Writers are writing them. Agents are selling them. Editors are buying them.
I subscribe to Publishers Marketplace, which is where agents and editors announce the deals they’ve closed. Each weekday at noon Eastern time, a new edition of Publishers Lunch shows up in my inbox. For $20 a month, I get the latest industry news and the opportunity to see who’s buying what from whom. (If you’re curious what a deal listing looks like, you can see my Publishers Marketplace announcement.)
Not surprisingly, romance is alive and well. Children’s books and YA are doing great, too. As an inspirational writer, I’m excited to see how many CBA books are being purchased these days. The ABA is thriving, too.
The Deals section in the March 17 issue of Publishers Lunch had this lead in, “The deals are coming in as if the London Book Fair was still in mid-March instead of mid-April….”
One of the many great features Publishers Marketplace offers is called Top Dealmakers. A subscriber can design just the list she wants to see. One can choose the Dealmaker type (editors, imprints, agents, or agencies) and the Dealmaker category (fiction, non-fiction, children’s, and so on). The resulting list can be viewed by Last 6 months, Last 12 months, Six-figure deals, and Overall, with the #1 spot on any list belonging to the Top Dealmaker.
While I struggled during my semester in stats class, I find this data fascinating as well as encouraging. The placements change whenever a deal is announced, so I never know what surprises await me.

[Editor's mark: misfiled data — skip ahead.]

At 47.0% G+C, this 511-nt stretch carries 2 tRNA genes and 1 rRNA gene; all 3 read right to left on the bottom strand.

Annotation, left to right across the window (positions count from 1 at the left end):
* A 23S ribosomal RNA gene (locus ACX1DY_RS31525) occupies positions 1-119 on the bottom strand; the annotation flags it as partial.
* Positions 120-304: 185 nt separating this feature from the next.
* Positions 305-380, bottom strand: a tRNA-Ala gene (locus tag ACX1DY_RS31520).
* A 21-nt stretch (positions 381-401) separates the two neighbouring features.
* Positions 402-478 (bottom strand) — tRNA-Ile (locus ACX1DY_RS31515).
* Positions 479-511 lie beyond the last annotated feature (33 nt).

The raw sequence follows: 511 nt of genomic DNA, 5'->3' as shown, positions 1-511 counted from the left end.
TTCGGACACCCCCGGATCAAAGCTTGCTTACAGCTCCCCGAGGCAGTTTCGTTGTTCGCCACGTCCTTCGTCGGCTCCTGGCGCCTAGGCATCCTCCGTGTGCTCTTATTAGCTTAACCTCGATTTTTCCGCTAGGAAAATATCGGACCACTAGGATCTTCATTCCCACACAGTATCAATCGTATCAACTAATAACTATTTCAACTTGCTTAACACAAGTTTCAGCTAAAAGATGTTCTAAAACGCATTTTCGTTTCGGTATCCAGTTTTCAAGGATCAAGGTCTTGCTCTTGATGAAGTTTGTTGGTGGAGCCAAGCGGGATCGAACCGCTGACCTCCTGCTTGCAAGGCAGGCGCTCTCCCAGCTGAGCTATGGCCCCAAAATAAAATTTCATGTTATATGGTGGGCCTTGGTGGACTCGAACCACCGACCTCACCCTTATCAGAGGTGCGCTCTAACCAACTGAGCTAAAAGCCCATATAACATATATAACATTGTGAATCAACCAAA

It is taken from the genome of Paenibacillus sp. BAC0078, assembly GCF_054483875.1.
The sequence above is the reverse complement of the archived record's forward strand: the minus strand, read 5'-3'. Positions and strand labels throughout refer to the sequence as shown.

I created a list at the end of the day March 17th at midnight PST. (Yes, I was up late preparing a post after spending the day on tax prep. I’m a bit of a night owl at times.)
Because I write for the CBA market, I’ve chosen to list only those agents who sell primarily to CBA houses. The other spots belong to agents selling primarily to the ABA market. CBA and ABA announcements aren’t separated on PM.
The list I created goes down to the 145th place, but I’m listing only those CBA agent in the top 30 spots. In those instances when there’s a tie in the number of deals announced, PM places the Dealmaker with the most recent deal higher on the list.
Publishers Marketplace Top Dealmakers by Agent for Last 12 Months
(list created 3/18/11 @ 12:01 am PST)
#2 Chip MacGregor with 46 deals
#3 Steve Laube with 41 deals
#4 Natasha Kern with 39 deals
#7 Rachelle Gardner with 34 deals
#8 Tamela Hancock Murray with 34 deals
#11 Terry Burns with 30 deals
#13 Sandra Bishop with 28 deals
#20 Mary Sue Seymour with 24 deals
#26 Janet Kobobel Grant with 22 deals
#28 Greg Johnson with 22 deals
I didn’t do well in that stats class, my excuse being I’m happier dealing with words than numbers, but I couldn’t resist gathering some information from the facts presented.
320 of the 893 deals listed by the top 30 agents were announced by those listed above.
1/2 of the top 10 agents who reported deals on PM last year sell primarily to the CBA.
1/3 of the top 30 agents who reported deals on PM last year sell primarily to the CBA.
Do you see why I’m a fan of PM? It’s one place I can go to learn heaps about what’s happening in the publishing world. Although not everyone can justify the expense, what’s nice about PM is that you can subscribe on a month by month basis. In fact, there’s no discount for those who opt for an annual subscription.
PM also serves as a huge source of encouragement. Not long after I began writing my historicals, I heard that no one was buying them. Once I had my PM subscription, I watched the deal announcements to see for myself what was selling. I noticed that historicals showed up regularly. There might not have been as many as in the past, but agents were selling them and publishers were buying them, so I didn’t let the purveyors of gloom and doom discourage me.
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What do you think? Is there reason to feel hopeful about the state of publishing today?
What do you do when you hear “everyone” saying that one genre or other is dead?
Where do you go to find accurate information about what books are selling?